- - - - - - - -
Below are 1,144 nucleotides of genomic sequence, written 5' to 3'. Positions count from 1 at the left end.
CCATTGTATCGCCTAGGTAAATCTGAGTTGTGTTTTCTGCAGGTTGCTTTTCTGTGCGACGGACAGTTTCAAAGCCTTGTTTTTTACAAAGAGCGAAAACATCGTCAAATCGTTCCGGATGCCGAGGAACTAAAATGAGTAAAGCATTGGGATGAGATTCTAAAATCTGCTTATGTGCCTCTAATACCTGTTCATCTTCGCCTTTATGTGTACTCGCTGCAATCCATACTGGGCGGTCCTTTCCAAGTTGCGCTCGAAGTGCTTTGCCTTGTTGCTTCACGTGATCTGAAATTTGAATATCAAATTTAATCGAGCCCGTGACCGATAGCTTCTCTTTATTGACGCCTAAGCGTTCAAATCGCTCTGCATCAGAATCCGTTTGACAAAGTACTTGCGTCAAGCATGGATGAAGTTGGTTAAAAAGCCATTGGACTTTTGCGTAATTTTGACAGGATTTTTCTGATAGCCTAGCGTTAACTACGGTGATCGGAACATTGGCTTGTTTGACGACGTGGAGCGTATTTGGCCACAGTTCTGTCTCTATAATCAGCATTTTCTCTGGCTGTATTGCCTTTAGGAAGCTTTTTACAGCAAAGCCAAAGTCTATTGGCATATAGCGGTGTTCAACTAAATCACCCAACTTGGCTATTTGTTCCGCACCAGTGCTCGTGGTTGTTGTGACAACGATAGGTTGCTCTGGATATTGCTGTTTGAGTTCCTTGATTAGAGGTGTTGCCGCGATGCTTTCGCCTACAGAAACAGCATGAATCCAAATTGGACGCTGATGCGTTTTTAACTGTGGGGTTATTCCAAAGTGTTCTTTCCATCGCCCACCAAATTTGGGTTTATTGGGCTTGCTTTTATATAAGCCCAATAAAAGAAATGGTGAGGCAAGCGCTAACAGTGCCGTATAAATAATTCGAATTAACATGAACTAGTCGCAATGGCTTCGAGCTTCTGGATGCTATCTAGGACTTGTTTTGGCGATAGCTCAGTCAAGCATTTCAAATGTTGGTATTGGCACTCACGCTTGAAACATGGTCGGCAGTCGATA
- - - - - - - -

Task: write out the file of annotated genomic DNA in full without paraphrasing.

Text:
Below are 1,144 nucleotides of genomic sequence, written 5' to 3'. Positions count from 1 at the left end.
CCATTGTATCGCCTAGGTAAATCTGAGTTGTGTTTTCTGCAGGTTGCTTTTCTGTGCGACGGACAGTTTCAAAGCCTTGTTTTTTACAAAGAGCGAAAACATCGTCAAATCGTTCCGGATGCCGAGGAACTAAAATGAGTAAAGCATTGGGATGAGATTCTAAAATCTGCTTATGTGCCTCTAATACCTGTTCATCTTCGCCTTTATGTGTACTCGCTGCAATCCATACTGGGCGGTCCTTTCCAAGTTGCGCTCGAAGTGCTTTGCCTTGTTGCTTCACGTGATCTGAAATTTGAATATCAAATTTAATCGAGCCCGTGACCGATAGCTTCTCTTTATTGACGCCTAAGCGTTCAAATCGCTCTGCATCAGAATCCGTTTGACAAAGTACTTGCGTCAAGCATGGATGAAGTTGGTTAAAAAGCCATTGGACTTTTGCGTAATTTTGACAGGATTTTTCTGATAGCCTAGCGTTAACTACGGTGATCGGAACATTGGCTTGTTTGACGACGTGGAGCGTATTTGGCCACAGTTCTGTCTCTATAATCAGCATTTTCTCTGGCTGTATTGCCTTTAGGAAGCTTTTTACAGCAAAGCCAAAGTCTATTGGCATATAGCGGTGTTCAACTAAATCACCCAACTTGGCTATTTGTTCCGCACCAGTGCTCGTGGTTGTTGTGACAACGATAGGTTGCTCTGGATATTGCTGTTTGAGTTCCTTGATTAGAGGTGTTGCCGCGATGCTTTCGCCTACAGAAACAGCATGAATCCAAATTGGACGCTGATGCGTTTTTAACTGTGGGGTTATTCCAAAGTGTTCTTTCCATCGCCCACCAAATTTGGGTTTATTGGGCTTGCTTTTATATAAGCCCAATAAAAGAAATGGTGAGGCAAGCGCTAACAGTGCCGTATAAATAATTCGAATTAACATGAACTAGTCGCAATGGCTTCGAGCTTCTGGATGCTATCTAGGACTTGTTTTGGCGATAGCTCAGTCAAGCATTTCAAATGTTGGTATTGGCACTCACGCTTGAAACATGGTCGGCAGTCGATA